Library Journal Review

American expenditures on prescription drugs doubled between 1990 and 2000 and currently account for close to ten percent of total healthcare costs. Concerns about availability to seniors and the poor have led many to question these high costs, which pharmaceutical companies have always justified as necessary to spur the creation of new and better drugs. In this well-researched book, Goozner, former chief economics correspondent at the Chicago Tribune, disputes these claims. He chronicles the actual clinical process by which new drugs come into being, from basic scientific research on disease processes conducted at universities and government labs to the synthesis of new chemicals. Unlike Katharine Greider's The Big Fix: How the Pharmaceutical Industry Rips Off American Consumers-which addresses issues of advertising, marketing, and other questionable practices-Goozner's more scholarly study reveals how the pharmaceutical companies step in to take their profits (hence driving up prices) once the original government-funded research is done. Recommended for larger public libraries and academic collections in public health, medicine, and public policy.-Eris Weaver, Redwood Health Lib., Petaluma, CA (c) Copyright 2010. Library Journals LLC, a wholly owned subsidiary of Media Source, Inc. No redistribution permitted.

Choice Review

The pharmaceutical industry has convinced both policy makers and the public that the cost of prescription drugs is well justified by the expensive processes required for their development. Gossner (contributing editor, The American Prospect) disputes industry claims of actual costs, convincingly pointing out that much of the cost of the basic and applied science needed to produce a new agent is funded by taxpayers. In describing the successful search for AIDS treatments and the less successful and longer search for targeted anti-cancer drugs, Gossner makes clear the convoluted process of drug development. In the end, his thesis--that the industry concern with profits has stifled innovation and creativity in favor of protecting patents and boosting profits through the development of me-too agents--is well-supported. The final chapter discusses steps needed to refocus industry on finding agents to control widespread medical conditions and simultaneously establishing controls on pharmaceutical costs. Readers with limited background in science will find this well-written, well-referenced text a challenge. However, advanced students in the health professions will find the author's arguments interesting and cogent. ^BSumming Up: Recommended. Upper-level undergraduates and above. T. D. DeLapp emeritus, University of Alaska Anchorage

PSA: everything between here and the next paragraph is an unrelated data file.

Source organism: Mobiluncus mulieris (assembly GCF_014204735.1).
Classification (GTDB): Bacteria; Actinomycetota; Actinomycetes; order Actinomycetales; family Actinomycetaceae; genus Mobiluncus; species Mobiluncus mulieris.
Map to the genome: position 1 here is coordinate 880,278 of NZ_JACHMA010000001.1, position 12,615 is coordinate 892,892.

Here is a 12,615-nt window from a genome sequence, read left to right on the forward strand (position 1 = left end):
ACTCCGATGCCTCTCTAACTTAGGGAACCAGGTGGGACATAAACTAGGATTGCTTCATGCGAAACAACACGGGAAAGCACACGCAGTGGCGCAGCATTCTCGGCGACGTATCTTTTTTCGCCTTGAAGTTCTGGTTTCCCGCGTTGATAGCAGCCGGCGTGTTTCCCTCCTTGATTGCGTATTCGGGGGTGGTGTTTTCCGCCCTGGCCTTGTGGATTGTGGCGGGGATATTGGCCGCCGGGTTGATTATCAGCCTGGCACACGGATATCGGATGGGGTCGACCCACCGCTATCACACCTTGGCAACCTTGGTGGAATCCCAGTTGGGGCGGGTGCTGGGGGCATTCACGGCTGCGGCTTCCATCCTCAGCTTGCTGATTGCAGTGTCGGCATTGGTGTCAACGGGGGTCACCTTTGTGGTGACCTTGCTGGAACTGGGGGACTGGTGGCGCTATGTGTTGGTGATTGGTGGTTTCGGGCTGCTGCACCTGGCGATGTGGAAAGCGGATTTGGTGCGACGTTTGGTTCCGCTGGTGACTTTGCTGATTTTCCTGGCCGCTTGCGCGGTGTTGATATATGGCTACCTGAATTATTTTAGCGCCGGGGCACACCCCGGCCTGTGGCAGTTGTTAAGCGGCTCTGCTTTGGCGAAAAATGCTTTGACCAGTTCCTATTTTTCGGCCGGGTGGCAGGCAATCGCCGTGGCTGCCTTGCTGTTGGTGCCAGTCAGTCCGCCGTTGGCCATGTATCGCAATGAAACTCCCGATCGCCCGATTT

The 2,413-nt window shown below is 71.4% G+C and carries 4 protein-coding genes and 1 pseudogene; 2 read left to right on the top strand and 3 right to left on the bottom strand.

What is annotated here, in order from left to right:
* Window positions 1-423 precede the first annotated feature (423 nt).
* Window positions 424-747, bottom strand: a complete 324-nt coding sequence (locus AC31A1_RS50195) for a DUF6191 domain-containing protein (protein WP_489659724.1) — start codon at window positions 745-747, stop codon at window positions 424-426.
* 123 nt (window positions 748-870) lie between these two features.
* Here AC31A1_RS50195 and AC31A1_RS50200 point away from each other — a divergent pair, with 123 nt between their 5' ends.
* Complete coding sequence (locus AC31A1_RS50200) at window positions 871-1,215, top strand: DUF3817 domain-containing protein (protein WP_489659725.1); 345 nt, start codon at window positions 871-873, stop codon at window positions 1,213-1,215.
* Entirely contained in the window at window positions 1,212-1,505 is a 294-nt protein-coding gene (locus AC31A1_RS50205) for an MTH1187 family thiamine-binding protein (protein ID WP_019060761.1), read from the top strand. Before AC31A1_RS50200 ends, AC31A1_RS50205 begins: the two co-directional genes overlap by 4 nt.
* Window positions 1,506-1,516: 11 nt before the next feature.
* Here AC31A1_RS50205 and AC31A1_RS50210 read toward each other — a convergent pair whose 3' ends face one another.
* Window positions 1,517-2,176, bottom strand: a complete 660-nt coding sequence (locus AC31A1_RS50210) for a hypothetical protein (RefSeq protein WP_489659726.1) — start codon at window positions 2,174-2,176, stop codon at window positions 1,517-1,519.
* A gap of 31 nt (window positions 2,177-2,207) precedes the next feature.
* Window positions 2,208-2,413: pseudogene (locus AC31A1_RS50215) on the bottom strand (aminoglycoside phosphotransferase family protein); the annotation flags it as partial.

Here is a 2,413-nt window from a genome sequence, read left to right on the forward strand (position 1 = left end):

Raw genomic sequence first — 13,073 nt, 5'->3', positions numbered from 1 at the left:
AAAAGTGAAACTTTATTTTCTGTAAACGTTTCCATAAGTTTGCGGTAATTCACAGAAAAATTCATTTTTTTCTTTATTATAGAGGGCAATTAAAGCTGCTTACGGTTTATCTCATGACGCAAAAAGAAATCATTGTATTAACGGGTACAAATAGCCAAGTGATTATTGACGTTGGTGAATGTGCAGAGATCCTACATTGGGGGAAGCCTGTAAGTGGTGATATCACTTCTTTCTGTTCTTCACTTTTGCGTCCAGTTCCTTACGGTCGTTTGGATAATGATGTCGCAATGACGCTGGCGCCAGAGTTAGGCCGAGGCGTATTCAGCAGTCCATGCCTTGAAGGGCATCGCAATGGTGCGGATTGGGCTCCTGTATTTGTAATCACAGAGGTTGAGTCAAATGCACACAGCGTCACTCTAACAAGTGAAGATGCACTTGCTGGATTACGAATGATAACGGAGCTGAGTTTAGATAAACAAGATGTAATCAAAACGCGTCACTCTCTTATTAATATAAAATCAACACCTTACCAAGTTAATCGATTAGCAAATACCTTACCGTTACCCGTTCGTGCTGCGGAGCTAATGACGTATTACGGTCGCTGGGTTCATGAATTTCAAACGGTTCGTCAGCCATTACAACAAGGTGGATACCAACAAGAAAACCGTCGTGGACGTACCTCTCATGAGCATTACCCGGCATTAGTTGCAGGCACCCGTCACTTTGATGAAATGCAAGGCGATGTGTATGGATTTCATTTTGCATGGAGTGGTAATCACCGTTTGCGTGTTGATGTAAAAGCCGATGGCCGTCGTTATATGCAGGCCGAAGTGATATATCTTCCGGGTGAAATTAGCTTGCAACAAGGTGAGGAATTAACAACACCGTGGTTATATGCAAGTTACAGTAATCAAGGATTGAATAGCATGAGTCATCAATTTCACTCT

Table of Contents

Introductionp. 1
Part 1 Biohype
1 The Longest Searchp. 13
2 Rare Profitsp. 39
3 The Source of the New Machinep. 61
Part 2 Directed Research
4 A Public-Private Partnershipp. 85
5 The Divorcep. 115
6 Breakthrough!p. 137
7 The Failed Crusade?p. 164
Part 3 Big Pharma
8 Me Too!p. 209
9 The $800 Million Pillp. 231
10 The Future of Drug Innovationp. 247
Notesp. 261
Bibliographyp. 281
Acknowledgmentsp. 285
Indexp. 287